September 10, 2013
In the Matter of John C. Lin, (admitted as John Chia-Chang Lin), an attorney and counselor-at-law: Departmental Disciplinary Committee for the First Judicial Department, Petitioner, John C. Lin, Respondent.
Disciplinary proceedings instituted by the Departmental Disciplinary Committee for the First Judicial Department. Respondent, John C. Lin, was admitted to the Bar of the State of New York at a Term of the Appellate Division of the Supreme Court for the Second Judicial Department on December 8, 1993.
Jorge Dopico, Chief Counsel, Departmental Disciplinary Committee, New York (Raymond Vallejo, of counsel), for petitioner.
Francisco E. Celedonio, for respondent.
First Judicial Department Dianne T. Renwick, Justice Presiding, Leland G. DeGrasse Helen E. Freedman Rosalyn H. Richter Sallie Manzanet-Daniels, Justices.
Respondent John C. Lin was admitted to the practice of law in the State of New York by the Second Judicial Department on December 8, 1993, under the name John Chia-Chang Lin. At all relevant times, he has maintained his principal place of business within the First Judicial Department.
On April 12, 2013, respondent pleaded guilty in the United States District Court for the Southern District of New York to the sole count of an information that charged conspiracy to commit immigration fraud in violation of 18 USC §§ 371 and 1546(a), both felonies. Respondent is scheduled to be sentenced in August 2013.
The Departmental Disciplinary Committee now petitions for an order under Judiciary Law § 90(4)(b) striking respondent's name from the roll of attorneys based upon his federal conviction, which the Committee contends is analogous to the New York felony conviction under Penal Law § 175.35 of offering a false instrument for filing in the first degree. Respondent has not submitted a response.
Disbarment under Judiciary Law § 90(4)(b) is appropriate because respondent's federal crime is analogous to a violation of Penal Law § 175.35. A federal felony does not have to be a "mirror image" of a New York felony to be analogous, but the federal crime must be "essentially similar" (Matter of Margiotta, 60 N.Y.2d 147, 150 ; see Matter of Shubov, 25 A.D.3d 33 [1st Dept 2005]). If a comparison between the language of the applicable state and federal statutes is inconclusive, as is the case here, then similarity can be established by reviewing the defendant's sworn admissions during a plea allocution in conjunction with the indictment or information (see Matter of Sorin, 47 A.D.3d 1 [1st Dept 2007]; Matter of Amsterdam, 26 A.D.3d 94, 96 [1st Dept 2005]).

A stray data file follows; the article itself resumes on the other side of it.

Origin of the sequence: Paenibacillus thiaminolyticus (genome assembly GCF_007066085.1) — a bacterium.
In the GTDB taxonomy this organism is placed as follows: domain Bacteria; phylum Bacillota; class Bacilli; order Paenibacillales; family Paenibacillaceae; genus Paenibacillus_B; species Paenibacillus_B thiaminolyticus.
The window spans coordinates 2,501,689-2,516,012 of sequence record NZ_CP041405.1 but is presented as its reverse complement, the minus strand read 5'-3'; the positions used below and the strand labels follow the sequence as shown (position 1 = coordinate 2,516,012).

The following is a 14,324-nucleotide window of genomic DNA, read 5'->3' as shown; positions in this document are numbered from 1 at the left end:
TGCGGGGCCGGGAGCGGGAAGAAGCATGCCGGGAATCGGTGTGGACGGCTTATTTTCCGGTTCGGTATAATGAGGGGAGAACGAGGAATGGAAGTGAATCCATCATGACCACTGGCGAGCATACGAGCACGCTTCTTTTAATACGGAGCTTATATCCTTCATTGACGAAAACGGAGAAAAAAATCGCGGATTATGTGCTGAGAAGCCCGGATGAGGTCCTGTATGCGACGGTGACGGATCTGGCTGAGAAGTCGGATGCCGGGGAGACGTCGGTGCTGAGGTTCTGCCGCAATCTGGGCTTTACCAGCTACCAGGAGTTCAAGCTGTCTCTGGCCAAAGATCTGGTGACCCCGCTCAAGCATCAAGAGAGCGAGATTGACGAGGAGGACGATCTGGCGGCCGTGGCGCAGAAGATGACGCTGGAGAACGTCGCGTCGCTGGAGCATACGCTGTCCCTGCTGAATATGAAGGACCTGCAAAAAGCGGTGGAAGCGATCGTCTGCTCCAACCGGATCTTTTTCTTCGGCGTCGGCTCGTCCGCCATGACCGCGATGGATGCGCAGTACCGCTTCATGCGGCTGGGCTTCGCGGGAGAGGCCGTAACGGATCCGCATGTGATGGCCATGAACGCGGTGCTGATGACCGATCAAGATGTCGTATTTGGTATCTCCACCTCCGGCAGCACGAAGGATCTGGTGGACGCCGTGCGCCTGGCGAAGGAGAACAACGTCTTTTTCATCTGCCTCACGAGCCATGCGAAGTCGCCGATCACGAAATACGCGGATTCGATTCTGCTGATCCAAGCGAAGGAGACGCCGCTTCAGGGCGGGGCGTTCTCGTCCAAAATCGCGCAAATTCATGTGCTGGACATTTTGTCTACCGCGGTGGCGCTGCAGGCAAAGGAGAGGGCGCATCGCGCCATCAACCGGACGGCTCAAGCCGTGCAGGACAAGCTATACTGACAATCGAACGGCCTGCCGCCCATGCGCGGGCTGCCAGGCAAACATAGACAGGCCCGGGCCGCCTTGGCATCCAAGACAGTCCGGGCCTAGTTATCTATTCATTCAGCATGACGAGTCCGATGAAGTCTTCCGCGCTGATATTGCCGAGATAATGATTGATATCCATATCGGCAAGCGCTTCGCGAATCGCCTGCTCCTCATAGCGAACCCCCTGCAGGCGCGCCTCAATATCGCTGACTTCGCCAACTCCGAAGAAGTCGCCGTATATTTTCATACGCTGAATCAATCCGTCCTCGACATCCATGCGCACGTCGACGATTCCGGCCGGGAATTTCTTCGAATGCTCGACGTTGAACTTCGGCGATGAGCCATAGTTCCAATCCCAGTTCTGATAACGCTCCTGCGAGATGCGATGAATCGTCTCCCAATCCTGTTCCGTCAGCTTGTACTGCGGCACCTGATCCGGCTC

Here, respondent admitted during his plea allocution that, from 2006 to 2012, he knowingly conspired with others to submit immigration applications containing false information to gain benefits from the federal government. Respondent's submission of immigration documents containing false information to federal agencies corresponds to the New York felony of offering a false instrument for filing in the first degree (Penal Law § 175.35), and therefore is a proper predicate for automatic disbarment under Judiciary Law § 90(4)(b) and (e) (see Matter of Philwin, 108 A.D.3d 129 [1st Dept 2013]; Matter of David, 102 A.D.3d 23 [1st Dept 2012]; Matter of Diaz, 98 A.D.3d 158 [1st Dept 2012]).
Although respondent has not been sentenced yet, this application is timely because "the date of plea or verdict is the date of conviction that triggers disbarment" (Matter of Christiansen, 220 A.D.2d 98, 99 [1st Dept 1996]; see also Matter of Cutillo, 86 A.D.3d 1 [1st Dept 2011]).
Accordingly, the Committee's petition is granted and respondent's name is hereby stricken from the roll of attorneys and counselors-at-law in the State of New York nunc pro tunc to April 12, 2013.